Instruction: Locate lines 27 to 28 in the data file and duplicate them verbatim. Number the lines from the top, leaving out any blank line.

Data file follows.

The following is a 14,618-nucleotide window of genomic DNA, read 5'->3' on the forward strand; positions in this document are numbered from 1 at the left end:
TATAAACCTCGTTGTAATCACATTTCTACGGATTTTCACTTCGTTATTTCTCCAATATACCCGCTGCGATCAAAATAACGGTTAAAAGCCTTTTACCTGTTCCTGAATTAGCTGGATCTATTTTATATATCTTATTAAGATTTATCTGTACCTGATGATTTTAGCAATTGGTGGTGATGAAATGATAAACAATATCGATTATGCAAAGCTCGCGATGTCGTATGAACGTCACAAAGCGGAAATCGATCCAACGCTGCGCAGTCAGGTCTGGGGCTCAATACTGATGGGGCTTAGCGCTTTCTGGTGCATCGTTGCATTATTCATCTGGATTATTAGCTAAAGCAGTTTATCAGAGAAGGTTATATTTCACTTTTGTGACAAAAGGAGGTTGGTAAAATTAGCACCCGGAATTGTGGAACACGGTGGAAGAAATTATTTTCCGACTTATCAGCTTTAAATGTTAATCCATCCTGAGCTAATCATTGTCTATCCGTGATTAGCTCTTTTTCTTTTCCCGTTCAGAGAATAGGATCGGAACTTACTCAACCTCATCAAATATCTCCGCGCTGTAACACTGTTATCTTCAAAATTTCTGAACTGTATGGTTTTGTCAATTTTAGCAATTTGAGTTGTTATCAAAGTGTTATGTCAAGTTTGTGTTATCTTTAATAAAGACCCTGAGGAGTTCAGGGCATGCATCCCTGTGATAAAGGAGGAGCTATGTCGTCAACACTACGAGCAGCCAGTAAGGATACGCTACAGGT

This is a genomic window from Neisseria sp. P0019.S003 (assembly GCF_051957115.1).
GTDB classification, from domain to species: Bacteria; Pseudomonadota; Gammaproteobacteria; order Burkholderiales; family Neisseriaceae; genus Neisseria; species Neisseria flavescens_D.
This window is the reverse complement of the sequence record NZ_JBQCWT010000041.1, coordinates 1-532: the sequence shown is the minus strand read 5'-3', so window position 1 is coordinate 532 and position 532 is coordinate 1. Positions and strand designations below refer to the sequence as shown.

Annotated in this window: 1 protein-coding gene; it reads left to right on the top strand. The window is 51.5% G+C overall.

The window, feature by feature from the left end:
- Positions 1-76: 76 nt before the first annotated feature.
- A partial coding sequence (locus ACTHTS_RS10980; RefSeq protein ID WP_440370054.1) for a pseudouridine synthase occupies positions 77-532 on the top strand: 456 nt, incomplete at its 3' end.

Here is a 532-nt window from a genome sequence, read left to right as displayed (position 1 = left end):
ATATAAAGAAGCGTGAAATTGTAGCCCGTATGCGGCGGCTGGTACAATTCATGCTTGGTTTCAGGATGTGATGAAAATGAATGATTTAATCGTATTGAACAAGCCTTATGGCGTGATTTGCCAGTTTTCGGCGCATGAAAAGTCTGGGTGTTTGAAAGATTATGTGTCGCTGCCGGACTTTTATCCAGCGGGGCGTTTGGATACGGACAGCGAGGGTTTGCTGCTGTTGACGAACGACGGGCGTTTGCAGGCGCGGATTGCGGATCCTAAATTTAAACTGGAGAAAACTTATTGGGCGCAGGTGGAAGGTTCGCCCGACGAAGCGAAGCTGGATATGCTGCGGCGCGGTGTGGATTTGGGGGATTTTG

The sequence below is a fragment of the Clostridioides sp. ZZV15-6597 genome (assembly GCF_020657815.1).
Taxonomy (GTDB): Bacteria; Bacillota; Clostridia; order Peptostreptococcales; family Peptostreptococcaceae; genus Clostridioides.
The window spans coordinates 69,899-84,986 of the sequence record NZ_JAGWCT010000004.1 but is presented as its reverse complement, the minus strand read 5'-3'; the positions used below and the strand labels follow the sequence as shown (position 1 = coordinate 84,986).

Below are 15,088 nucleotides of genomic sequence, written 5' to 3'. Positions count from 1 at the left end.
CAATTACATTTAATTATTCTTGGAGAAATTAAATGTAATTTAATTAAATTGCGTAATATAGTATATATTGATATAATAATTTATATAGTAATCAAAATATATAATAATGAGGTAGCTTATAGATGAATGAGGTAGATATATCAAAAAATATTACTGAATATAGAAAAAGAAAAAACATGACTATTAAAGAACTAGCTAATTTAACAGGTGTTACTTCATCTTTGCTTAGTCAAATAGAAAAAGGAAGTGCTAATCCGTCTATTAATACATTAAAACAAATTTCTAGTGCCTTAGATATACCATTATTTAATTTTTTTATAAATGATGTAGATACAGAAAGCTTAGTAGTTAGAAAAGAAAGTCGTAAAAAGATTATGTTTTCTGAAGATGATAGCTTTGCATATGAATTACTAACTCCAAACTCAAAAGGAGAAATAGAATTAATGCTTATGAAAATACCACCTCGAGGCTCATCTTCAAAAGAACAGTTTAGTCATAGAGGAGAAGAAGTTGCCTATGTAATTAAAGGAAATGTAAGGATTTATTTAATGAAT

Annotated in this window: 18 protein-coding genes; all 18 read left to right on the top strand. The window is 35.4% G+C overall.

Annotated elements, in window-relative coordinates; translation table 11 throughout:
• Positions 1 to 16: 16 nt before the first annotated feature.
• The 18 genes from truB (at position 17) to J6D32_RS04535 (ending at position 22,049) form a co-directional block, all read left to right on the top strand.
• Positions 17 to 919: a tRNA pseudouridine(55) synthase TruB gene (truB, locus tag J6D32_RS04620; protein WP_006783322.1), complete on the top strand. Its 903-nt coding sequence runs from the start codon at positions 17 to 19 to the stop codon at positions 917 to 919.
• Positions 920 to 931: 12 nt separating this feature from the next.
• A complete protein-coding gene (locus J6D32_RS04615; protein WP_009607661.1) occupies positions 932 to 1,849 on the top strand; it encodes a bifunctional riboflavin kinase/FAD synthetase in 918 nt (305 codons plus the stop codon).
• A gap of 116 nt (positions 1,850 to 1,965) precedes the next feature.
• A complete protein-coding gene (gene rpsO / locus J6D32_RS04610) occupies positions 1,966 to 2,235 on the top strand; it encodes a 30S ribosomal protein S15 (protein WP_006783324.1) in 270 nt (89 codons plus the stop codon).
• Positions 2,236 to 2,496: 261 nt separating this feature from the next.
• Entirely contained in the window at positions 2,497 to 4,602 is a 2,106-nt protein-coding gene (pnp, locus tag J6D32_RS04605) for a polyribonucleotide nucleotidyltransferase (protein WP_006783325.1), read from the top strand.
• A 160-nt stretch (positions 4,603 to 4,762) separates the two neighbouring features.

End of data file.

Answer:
• Entirely contained in the window at positions 2,497 to 4,602 is a 2,106-nt protein-coding gene (pnp, locus tag J6D32_RS04605) for a polyribonucleotide nucleotidyltransferase (protein WP_006783325.1), read from the top strand.
• A 160-nt stretch (positions 4,603 to 4,762) separates the two neighbouring features.